In a letter written to Robert Livingston, the United States Minister to France, in the spring of 1802, President Thomas Jefferson stressed the importance of not losing control of the Mississippi River and the port city of New Orleans: "Every eye in the U.S. is now fixed on this affair of Louisiana. Perhaps nothing since the Revolutionary War has produced more uneasy sensations throughout the body of the nation."
Recognizing that swift action was required to secure U.S. control over the region, in April 1803, Jefferson dispatched James Monroe as minister extraordinary to France to assist Livingston in negotiating the purchase of New Orleans. When Monroe and Livingston sat down at the bargaining table, to their astonishment, the French offered to sell them Louisiana outright.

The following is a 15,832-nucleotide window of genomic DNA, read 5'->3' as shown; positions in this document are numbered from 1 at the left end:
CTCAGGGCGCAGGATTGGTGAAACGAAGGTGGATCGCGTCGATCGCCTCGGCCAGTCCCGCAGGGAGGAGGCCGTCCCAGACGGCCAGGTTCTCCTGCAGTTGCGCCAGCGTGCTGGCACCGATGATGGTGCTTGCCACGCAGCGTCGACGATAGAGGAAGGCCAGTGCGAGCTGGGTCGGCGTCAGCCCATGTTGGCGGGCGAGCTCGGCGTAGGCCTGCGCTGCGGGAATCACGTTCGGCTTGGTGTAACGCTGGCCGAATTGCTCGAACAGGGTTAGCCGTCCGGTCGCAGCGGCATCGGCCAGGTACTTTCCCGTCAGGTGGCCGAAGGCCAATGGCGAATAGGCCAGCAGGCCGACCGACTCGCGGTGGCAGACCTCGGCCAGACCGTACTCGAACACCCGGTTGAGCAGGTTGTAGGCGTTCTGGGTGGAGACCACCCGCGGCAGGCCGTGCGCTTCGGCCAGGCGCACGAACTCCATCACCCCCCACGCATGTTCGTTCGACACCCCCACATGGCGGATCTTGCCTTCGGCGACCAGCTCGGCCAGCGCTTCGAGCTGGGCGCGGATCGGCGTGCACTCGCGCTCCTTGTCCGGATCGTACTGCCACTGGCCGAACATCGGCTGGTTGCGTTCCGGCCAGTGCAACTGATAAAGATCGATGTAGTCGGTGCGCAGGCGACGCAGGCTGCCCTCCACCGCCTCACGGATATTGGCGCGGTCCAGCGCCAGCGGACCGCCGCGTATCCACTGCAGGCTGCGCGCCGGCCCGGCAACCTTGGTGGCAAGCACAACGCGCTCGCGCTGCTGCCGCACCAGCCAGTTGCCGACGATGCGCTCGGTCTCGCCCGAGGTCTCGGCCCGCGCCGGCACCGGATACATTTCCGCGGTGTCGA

On April 30, 1803, France agreed to sell the Louisiana Territory to the United States for $15 million. When Congress approved the deal in the fall of 1803, the United States acquired just more than 827,000 square miles of land to the west of the Mississippi River, effectively doubling the country's size.
Congress established the Territory of Orleans in spring 1805, laying out a framework for government in the region and adding a Delegate to Congress, which effectively paved the way to statehood. These credentials certify the February 1, 1809, election of Julien de Lallande Poydras as the territory’s second Delegate. Poydras was instrumental in Louisiana’s push for statehood, serving as president of the first state constitutional convention.
Almost a decade later, on March 20, 1812, the House passed legislation granting statehood to Louisiana. Although President James Madison signed the bill on April 8, 1812, the state was formally admitted on April 30 to mark the anniversary of the Louisiana Purchase.